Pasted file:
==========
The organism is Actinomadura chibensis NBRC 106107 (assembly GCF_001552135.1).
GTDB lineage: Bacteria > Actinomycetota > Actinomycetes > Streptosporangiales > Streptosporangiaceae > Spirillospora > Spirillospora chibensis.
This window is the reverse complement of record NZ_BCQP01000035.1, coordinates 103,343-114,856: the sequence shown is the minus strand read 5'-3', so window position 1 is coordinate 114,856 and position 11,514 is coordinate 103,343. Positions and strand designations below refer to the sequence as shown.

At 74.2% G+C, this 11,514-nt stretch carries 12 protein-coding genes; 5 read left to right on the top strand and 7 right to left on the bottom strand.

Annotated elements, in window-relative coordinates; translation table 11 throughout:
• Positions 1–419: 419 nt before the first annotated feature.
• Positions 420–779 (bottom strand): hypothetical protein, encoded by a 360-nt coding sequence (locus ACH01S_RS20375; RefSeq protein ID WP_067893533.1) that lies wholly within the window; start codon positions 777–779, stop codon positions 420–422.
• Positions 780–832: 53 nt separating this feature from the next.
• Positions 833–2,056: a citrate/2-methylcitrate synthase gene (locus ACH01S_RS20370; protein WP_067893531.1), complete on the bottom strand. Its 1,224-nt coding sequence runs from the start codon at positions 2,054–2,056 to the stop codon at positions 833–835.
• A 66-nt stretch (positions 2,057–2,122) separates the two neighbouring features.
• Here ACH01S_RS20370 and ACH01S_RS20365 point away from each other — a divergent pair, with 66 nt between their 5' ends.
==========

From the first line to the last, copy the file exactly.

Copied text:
The organism is Actinomadura chibensis NBRC 106107 (assembly GCF_001552135.1).
GTDB lineage: Bacteria > Actinomycetota > Actinomycetes > Streptosporangiales > Streptosporangiaceae > Spirillospora > Spirillospora chibensis.
This window is the reverse complement of record NZ_BCQP01000035.1, coordinates 103,343-114,856: the sequence shown is the minus strand read 5'-3', so window position 1 is coordinate 114,856 and position 11,514 is coordinate 103,343. Positions and strand designations below refer to the sequence as shown.

At 74.2% G+C, this 11,514-nt stretch carries 12 protein-coding genes; 5 read left to right on the top strand and 7 right to left on the bottom strand.

Annotated elements, in window-relative coordinates; translation table 11 throughout:
• Positions 1–419: 419 nt before the first annotated feature.
• Positions 420–779 (bottom strand): hypothetical protein, encoded by a 360-nt coding sequence (locus ACH01S_RS20375; RefSeq protein ID WP_067893533.1) that lies wholly within the window; start codon positions 777–779, stop codon positions 420–422.
• Positions 780–832: 53 nt separating this feature from the next.
• Positions 833–2,056: a citrate/2-methylcitrate synthase gene (locus ACH01S_RS20370; protein WP_067893531.1), complete on the bottom strand. Its 1,224-nt coding sequence runs from the start codon at positions 2,054–2,056 to the stop codon at positions 833–835.
• A 66-nt stretch (positions 2,057–2,122) separates the two neighbouring features.
• Here ACH01S_RS20370 and ACH01S_RS20365 point away from each other — a divergent pair, with 66 nt between their 5' ends.